Berries and Fresh Peas
When I go home, the best summer meals are outside.
I leave my mother's home by bike. My pace is calm and leisurely, there's no need to hurry when I'm on vacation like this. The South American metropolis where I live always makes me compete, gets my heart rate up with its frantic movement. But not today, because I'm at home in Lahti, in southern Finland.
Passing by the nearest of the several lakes of my hometown, the happy screams of kids on their summer vacation make me take a detour. I ride my bike past them, thinking about bringing my 5-year-old nephew here with me next week. A couple of towels and a picnic basket, and we'll be set for the whole day.
After picking up a vegan ice cream cone from the nearby grocery store, I keep pedaling through the quiet streets toward the center of the city. When I reach tori, the central market square of every Finnish town, I realize where all the people in the city are. It's market day, and the entire square is filled with sellers of the freshest, ripest vegetables and berries.
I go through the stalls slowly, trying not to get anxious. So much to eat, so little time. It's been so long since I've tasted it all.
At first, I'm tempted by the sweet raspberries and sour lingonberries, but mom spends her summer weekends foraging for them, so I have the whole fridge full at home.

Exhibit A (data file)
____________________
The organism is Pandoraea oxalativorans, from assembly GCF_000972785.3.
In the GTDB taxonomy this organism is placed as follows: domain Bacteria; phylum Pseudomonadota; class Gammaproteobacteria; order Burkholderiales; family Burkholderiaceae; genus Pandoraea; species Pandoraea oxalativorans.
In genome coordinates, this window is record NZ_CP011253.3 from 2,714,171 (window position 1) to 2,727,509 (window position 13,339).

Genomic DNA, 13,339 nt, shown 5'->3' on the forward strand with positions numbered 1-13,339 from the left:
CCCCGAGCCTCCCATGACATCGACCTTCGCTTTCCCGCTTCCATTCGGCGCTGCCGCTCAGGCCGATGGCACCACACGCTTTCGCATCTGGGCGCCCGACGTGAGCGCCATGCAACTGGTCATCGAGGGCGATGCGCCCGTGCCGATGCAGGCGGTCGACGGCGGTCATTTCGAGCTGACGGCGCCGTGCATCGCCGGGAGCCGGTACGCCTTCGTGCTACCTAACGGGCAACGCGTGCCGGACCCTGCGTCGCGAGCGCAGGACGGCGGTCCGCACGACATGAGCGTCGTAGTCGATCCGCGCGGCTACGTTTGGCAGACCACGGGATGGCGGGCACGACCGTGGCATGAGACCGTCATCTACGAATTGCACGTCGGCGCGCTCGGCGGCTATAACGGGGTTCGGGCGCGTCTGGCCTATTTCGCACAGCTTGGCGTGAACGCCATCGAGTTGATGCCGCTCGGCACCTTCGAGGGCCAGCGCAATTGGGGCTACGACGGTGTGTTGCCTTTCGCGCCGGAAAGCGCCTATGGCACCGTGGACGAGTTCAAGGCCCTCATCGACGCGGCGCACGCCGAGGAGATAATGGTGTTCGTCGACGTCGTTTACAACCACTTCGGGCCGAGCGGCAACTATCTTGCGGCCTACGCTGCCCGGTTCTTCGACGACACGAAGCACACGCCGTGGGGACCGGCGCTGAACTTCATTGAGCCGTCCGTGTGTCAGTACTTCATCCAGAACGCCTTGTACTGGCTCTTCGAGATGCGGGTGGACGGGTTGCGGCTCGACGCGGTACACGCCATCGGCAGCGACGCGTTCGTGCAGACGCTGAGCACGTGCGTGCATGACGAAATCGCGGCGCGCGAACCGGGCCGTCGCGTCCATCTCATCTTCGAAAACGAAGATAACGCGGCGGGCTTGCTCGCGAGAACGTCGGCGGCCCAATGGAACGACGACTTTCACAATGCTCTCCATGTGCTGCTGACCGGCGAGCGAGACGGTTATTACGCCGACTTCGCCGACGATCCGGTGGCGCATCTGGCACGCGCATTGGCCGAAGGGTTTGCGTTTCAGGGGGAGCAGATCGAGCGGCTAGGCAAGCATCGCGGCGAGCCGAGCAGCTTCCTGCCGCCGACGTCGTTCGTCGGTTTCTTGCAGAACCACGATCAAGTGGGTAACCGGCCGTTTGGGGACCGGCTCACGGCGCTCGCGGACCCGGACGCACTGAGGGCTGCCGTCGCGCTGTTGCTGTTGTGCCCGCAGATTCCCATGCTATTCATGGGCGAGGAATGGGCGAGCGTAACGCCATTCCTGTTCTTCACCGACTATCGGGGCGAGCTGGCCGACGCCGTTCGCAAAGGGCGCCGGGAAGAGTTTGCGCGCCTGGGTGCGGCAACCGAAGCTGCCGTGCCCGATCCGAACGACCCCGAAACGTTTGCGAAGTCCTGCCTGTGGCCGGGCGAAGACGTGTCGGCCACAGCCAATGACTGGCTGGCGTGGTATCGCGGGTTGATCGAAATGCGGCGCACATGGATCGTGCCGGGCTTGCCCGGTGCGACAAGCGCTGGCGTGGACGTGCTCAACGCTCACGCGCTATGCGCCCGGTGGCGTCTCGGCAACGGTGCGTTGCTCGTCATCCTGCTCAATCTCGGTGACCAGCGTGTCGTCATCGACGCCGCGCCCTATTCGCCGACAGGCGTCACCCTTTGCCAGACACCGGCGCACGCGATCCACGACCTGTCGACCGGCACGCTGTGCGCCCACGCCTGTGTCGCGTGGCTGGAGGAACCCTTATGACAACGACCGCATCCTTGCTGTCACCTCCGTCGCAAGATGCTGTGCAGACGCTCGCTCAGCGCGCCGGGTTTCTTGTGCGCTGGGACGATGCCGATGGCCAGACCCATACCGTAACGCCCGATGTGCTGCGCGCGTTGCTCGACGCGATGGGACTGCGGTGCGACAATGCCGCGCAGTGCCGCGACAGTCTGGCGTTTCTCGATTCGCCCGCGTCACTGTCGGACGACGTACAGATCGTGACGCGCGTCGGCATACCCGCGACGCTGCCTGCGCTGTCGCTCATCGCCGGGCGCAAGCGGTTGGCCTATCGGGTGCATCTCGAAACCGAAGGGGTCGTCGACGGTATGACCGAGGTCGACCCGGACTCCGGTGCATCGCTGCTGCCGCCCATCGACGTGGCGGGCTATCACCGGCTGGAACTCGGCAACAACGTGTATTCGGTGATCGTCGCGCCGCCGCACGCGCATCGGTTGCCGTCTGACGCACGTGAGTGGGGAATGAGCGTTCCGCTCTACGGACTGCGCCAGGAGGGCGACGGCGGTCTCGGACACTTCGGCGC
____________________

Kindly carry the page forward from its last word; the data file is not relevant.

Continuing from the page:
Then, there's the arctic cloudberries, the most expensive thing the wilderness has to offer, but a favorite of mine and an amazing vitamin C boost to recover after my long trip. They look like raspberries, except they're orange and even more fragile. They always break up before you get them home so you have to eat them with a spoon, but it doesn't matter. Their juice tastes like a sweet liquor, and you drink every single drop.
Luckily, my Mom knows some secret spots for them in the forest, so I already had some for breakfast with my yogurt.
And the Finnish blueberries, smaller and darker that any I've seen outside my country. These will stain your face, your tongue, your hands and whatever you're wearing. But their taste is so much more concentrated than that of the blueberries that have been planted and harvested by a farmer that are shipped here from Central Europe in the spring.
These are the real deal. They're wild, and they taste like the forest. Just like the ones we used to pick with my cousin as kids, when we spent all our summers outside. We'd spend hours and hours finding blueberries, and eat them later from a glass full of milk with a little bit of sugar, in true Finnish tradition.
After buying a bag of fresh strawberries and peas, I keep on biking through the center of the city to the port. It's filled with people, as always on lovely summer days like this. The seagulls are screaming and I know I need to be careful so they don't steal my food.
I manage to find a secluded spot on the pier and send a message to my friend, who's visiting our hometown from Canada, where she lives. When she gets here, we'll have a cup of coffee or maybe a beer in one of the restaurant boats docked right behind me. One of them is our city's oldest brewery, and their selection is bound to keep us entertained for the night.